On a Friday this past June, thousands of squealing girls descended on New York’s Citi Field. But they weren’t there for a ballgame or a One Direction concert. The day’s main attraction was stars from YouTube, like vlogging supergroup Our2ndLife, and from Vine, like Cameron Dallas.
The live performance drew 12,500 mostly teen girl attendees who paid $35 a pop, $100 for “VIPs,” as part of DigiFest NYC. The event was part of a growing cottage industry for YouTube and Vine stars who are capitalizing on their online celebrity by headlining live shows and tours. A few years back, these events didn’t exist, but today stars like Vine music duo Jack & Jack and YouTube vlogger Tyler Oakley are filling small arenas. They’re not drawing Taylor Swift-sized crowds yet, but if ticket-sale trends continue, that future may not be too far off.
One of the earliest movers in the space is DigiTour Media, a 4-year-old startup that produces events and festivals featuring popular online creators. It’s on track to sell 120,000 tickets this year across 60 shows, which included three national tours.
“To these teens, it’s not like these are social stars and then there’s real stars,” said Meridith Valiando Rojas, co-founder and CEO of DigiTour Media. “These are their real stars.”
DigiTour’s shows include some music acts, but they also prominently feature comedians, pranksters and other social personalities. The transition to live performances isn’t as easy for a YouTube star used to filming out of a small studio or home. The result is something like digital vaudeville, with scripted segments, crowd games and pre-made videos rolling on- and off-stage at a rapid clip.
“We put on productions that are closer to a live TV show than a traditional music concert,” said Valiando Rojas. “There’s no sort of rulebook at this time.”
DigiTour’s success has inspired others to emulate the model. Fullscreen, a multichannel network with over 50,000 channel partners on YouTube, held its inaugural Intour event at the Pasadena Convention Center in September. Intour drew around 2,000 attendees, who came to watch Fullscreen creators like Connor Franta, Ricky Dillon and Sam Tsui perform live on stage.
Fullscreen also recently acquired Rooster Teeth Productions, which runs the RTX convention in Austin, Texas. RTX 2014, the fourth annual RTX convention, drew 30,000 people who love video games as well as the YouTubers who play and celebrate them online.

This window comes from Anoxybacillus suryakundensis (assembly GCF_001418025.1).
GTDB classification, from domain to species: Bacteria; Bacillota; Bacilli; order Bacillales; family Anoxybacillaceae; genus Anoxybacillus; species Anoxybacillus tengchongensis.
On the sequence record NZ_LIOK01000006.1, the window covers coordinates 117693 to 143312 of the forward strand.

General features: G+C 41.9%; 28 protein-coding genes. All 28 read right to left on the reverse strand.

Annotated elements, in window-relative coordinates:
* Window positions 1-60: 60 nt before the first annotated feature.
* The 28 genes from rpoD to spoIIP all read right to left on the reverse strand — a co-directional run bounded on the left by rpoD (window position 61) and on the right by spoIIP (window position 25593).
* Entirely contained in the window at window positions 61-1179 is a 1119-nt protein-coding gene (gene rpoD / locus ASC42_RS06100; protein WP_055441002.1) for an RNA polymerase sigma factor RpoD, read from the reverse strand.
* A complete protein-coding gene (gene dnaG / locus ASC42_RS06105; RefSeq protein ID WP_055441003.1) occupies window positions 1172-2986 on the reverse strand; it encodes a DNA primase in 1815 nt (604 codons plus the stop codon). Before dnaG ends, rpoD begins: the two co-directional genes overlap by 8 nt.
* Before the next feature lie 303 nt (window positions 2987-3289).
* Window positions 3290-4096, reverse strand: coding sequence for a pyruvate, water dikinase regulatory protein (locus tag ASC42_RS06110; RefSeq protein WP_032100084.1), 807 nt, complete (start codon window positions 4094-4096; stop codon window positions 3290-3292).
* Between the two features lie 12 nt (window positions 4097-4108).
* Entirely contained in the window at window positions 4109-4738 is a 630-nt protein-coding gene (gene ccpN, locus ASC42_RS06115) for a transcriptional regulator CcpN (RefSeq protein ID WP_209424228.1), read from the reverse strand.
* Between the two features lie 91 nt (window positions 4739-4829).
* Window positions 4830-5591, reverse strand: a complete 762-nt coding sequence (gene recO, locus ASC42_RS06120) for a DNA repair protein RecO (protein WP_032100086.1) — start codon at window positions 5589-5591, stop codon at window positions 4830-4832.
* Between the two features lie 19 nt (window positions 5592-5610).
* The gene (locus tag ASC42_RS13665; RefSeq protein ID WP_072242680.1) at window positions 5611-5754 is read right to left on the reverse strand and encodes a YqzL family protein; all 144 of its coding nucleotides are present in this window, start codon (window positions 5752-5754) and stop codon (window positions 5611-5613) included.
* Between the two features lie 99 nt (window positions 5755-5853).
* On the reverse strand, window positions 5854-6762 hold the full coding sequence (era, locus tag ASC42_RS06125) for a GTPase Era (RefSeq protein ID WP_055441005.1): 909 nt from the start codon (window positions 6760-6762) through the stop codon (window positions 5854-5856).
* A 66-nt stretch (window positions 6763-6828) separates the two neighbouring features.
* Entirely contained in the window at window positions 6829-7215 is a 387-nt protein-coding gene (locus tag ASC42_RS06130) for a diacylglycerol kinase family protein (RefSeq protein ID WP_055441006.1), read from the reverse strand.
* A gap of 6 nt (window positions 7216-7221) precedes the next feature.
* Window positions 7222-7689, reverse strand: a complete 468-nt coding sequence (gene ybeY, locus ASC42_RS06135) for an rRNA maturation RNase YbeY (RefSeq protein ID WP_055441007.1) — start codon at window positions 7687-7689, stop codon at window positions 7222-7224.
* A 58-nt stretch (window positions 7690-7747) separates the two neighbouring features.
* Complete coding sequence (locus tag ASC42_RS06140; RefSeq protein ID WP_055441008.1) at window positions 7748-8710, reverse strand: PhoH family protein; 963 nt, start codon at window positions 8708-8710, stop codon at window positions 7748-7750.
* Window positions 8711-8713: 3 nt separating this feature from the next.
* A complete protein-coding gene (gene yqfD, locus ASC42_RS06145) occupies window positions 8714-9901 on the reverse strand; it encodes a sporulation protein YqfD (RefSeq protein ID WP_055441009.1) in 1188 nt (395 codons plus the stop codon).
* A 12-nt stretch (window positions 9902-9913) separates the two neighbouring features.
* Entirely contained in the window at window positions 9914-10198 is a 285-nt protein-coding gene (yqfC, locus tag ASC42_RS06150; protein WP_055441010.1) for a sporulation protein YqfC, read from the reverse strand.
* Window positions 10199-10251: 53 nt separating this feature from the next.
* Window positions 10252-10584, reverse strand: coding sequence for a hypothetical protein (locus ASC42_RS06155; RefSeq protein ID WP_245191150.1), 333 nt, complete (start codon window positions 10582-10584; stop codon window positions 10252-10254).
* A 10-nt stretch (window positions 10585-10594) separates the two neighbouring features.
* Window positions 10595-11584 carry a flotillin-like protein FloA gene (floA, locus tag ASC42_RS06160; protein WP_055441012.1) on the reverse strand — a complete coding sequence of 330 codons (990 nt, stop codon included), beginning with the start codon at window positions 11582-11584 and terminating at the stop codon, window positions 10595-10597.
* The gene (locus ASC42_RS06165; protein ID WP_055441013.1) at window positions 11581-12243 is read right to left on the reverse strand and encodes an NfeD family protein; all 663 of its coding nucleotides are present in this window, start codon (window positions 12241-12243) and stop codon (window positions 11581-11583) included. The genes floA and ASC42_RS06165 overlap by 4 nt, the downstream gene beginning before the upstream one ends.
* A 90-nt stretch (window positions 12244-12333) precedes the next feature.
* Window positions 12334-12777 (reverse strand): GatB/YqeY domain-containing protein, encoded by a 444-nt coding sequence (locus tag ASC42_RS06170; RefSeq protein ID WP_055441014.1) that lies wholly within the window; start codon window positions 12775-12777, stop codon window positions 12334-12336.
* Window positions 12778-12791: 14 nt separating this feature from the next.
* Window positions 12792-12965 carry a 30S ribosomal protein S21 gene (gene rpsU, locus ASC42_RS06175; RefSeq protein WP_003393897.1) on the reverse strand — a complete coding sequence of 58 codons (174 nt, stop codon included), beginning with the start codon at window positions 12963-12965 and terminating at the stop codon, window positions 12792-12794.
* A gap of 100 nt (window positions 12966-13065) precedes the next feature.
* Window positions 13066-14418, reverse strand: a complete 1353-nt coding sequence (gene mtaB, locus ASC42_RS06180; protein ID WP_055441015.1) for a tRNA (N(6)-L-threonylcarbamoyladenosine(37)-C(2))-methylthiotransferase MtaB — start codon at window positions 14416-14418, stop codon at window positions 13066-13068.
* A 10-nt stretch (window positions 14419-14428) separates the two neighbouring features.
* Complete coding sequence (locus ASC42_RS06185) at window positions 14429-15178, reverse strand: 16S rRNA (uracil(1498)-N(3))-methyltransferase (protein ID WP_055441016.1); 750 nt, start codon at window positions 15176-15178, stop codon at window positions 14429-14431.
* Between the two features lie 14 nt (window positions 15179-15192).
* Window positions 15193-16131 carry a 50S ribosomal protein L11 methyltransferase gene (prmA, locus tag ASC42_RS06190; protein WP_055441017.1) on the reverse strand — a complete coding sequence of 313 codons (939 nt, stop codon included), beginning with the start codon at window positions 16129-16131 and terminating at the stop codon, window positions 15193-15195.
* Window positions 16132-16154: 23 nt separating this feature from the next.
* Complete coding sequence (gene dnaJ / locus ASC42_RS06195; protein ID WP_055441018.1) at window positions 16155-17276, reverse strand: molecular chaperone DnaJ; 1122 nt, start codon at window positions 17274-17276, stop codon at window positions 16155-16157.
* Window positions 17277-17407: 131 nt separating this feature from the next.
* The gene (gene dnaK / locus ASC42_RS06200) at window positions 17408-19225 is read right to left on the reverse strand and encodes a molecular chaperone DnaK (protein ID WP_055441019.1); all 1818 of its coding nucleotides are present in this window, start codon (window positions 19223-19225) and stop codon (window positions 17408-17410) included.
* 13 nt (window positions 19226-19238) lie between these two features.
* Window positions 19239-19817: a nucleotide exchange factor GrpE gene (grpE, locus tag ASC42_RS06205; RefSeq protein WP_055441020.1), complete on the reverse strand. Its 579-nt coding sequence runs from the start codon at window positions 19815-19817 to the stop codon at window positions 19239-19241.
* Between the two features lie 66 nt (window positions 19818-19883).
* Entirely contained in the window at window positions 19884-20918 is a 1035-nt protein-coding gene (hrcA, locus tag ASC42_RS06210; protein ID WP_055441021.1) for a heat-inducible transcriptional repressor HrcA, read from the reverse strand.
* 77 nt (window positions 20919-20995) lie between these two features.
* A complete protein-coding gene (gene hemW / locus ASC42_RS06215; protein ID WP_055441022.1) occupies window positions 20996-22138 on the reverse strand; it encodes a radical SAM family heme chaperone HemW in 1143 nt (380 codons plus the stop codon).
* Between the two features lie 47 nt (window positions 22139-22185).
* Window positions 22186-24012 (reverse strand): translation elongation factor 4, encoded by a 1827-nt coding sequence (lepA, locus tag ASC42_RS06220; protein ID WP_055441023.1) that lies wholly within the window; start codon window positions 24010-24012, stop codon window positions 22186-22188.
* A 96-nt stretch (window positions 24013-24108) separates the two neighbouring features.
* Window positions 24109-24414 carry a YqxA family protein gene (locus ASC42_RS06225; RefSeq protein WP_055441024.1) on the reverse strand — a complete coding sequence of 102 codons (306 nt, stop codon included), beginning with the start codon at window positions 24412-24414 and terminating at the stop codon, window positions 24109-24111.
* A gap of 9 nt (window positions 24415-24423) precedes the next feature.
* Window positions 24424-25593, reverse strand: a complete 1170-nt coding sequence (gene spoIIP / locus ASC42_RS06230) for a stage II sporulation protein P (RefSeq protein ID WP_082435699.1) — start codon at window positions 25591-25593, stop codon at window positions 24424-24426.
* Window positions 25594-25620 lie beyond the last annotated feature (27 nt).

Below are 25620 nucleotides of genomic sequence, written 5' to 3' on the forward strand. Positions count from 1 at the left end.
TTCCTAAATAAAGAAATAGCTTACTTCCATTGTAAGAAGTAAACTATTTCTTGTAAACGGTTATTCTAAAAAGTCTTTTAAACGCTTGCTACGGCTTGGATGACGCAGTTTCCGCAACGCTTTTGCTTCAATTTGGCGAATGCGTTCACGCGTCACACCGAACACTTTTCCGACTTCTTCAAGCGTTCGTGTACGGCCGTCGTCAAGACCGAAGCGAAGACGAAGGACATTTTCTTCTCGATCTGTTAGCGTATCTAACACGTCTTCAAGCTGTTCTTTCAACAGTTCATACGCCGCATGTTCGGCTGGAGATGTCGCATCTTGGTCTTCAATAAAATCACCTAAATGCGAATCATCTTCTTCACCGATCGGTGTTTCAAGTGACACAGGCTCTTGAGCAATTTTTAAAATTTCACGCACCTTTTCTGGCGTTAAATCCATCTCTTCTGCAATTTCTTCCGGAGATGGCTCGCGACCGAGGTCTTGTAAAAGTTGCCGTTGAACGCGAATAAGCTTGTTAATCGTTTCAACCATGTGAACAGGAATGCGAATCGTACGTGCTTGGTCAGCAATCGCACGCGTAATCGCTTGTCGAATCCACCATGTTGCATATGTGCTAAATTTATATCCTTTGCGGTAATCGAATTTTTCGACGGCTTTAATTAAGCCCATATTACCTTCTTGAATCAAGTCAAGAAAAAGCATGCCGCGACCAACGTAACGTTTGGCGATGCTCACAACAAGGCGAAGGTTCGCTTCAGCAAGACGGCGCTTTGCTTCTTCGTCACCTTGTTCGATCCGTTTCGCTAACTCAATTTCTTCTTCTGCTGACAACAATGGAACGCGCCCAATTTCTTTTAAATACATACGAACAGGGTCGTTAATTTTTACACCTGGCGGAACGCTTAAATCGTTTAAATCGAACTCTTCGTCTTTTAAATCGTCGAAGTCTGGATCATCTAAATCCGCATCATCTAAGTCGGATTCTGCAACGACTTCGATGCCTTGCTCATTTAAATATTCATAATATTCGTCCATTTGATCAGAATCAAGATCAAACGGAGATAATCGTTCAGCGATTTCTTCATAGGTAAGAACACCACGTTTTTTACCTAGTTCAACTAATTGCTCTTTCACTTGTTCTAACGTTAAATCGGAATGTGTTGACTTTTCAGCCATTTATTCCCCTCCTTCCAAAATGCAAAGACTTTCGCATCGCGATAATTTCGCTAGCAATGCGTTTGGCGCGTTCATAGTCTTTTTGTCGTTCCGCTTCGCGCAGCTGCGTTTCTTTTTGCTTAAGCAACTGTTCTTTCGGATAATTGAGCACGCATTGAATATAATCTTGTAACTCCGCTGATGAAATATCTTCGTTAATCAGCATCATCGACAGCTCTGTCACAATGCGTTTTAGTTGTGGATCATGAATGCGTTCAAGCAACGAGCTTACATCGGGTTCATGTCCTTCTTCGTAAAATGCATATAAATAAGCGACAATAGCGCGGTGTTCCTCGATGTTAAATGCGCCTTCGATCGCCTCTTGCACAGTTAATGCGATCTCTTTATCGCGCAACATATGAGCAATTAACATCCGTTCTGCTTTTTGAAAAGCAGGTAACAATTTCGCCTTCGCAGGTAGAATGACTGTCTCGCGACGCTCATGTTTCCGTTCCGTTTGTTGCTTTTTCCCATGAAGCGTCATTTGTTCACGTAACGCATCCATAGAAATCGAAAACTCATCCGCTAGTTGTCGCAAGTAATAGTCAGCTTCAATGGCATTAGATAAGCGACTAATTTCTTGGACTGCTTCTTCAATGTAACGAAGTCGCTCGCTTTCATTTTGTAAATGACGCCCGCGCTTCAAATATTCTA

Live events are proving an efficient monetization vehicle for social stardom, said Fullscreen president Ezra Cooperstein. Not only will fans pay top dollar for access to the creators they love, he said, but brands love the close bonds they can forge with consumers through live events.
“At an Intour afterparty, Taco Bell served an arena of 1,000 people some of their new menu items,” said Cooperstein. “It was an incredible opportunity for them to be in front of this young, influential audience of teens, which is not something they necessarily get on the video channels they’re normally buying through.”
Running these events is not without challenges, of course. It takes a lot of training and practice to prepare YouTube stars for a live performance. When appropriate, DigiTour will run its talent through dance and improv classes to get them ready for the stage.
The audience for most of these shows is teen and pre-teen girls — girls outnumber boys eight to one at DigiTour events — and the only place to buy beer (and perhaps relief) is at the parents’ tent. DigiTour is experimenting with more programming for men, including a gaming tour, but knows its “sweet spot to date has been fangirl excitement,” according to Valiando Rojas.
As live social space matures, more standout stars will strike out on their own. Comedy and music group The Janoskians, which has over 1.7 million YouTube subscribers, just wrapped up its second world tour. The group is signed to the AwesomenessTV multichannel network, but organized the three-month tour on its own, averaging 3,000 attendees at each venue at $30 a pop, according to manager and tour executive producer Jeremy Skaller.
“If you treat live performances for the digital media star no differently than you treat it for the traditional pop star, then obviously touring becomes a massive component of your revenue,” said Skaller. “At the end of the day, everyone will have to do it, because it’s the only way to be sustainable.
“So many acts are getting ready to hit the road,” he said. “It’s going to get cluttered, it’s going to get noisy and — no different than any other medium — the really good ones are going to win.”
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